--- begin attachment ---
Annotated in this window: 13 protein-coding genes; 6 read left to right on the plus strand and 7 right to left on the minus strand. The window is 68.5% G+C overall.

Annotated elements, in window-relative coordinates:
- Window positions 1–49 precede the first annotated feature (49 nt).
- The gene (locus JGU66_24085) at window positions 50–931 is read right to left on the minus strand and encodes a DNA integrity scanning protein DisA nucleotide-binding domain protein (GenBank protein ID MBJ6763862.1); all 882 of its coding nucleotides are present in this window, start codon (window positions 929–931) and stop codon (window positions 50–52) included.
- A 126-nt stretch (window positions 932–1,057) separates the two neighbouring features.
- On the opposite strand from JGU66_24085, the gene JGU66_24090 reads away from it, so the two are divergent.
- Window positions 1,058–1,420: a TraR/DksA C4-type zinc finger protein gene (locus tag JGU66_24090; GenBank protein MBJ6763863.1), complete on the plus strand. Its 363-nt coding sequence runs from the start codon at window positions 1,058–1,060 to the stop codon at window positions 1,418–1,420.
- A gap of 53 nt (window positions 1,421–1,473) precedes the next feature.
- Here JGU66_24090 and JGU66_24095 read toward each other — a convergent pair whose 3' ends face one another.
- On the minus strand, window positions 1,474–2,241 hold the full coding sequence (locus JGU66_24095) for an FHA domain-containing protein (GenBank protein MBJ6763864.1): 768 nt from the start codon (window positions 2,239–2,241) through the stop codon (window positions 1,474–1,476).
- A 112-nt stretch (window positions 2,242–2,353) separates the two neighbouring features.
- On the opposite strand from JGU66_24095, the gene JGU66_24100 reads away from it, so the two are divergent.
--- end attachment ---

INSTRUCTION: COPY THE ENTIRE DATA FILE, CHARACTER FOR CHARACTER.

Annotated in this window: 13 protein-coding genes; 6 read left to right on the plus strand and 7 right to left on the minus strand. The window is 68.5% G+C overall.

Annotated elements, in window-relative coordinates:
- Window positions 1–49 precede the first annotated feature (49 nt).
- The gene (locus JGU66_24085) at window positions 50–931 is read right to left on the minus strand and encodes a DNA integrity scanning protein DisA nucleotide-binding domain protein (GenBank protein ID MBJ6763862.1); all 882 of its coding nucleotides are present in this window, start codon (window positions 929–931) and stop codon (window positions 50–52) included.
- A 126-nt stretch (window positions 932–1,057) separates the two neighbouring features.
- On the opposite strand from JGU66_24085, the gene JGU66_24090 reads away from it, so the two are divergent.
- Window positions 1,058–1,420: a TraR/DksA C4-type zinc finger protein gene (locus tag JGU66_24090; GenBank protein MBJ6763863.1), complete on the plus strand. Its 363-nt coding sequence runs from the start codon at window positions 1,058–1,060 to the stop codon at window positions 1,418–1,420.
- A gap of 53 nt (window positions 1,421–1,473) precedes the next feature.
- Here JGU66_24090 and JGU66_24095 read toward each other — a convergent pair whose 3' ends face one another.
- On the minus strand, window positions 1,474–2,241 hold the full coding sequence (locus JGU66_24095) for an FHA domain-containing protein (GenBank protein MBJ6763864.1): 768 nt from the start codon (window positions 2,239–2,241) through the stop codon (window positions 1,474–1,476).
- A 112-nt stretch (window positions 2,242–2,353) separates the two neighbouring features.
- On the opposite strand from JGU66_24095, the gene JGU66_24100 reads away from it, so the two are divergent.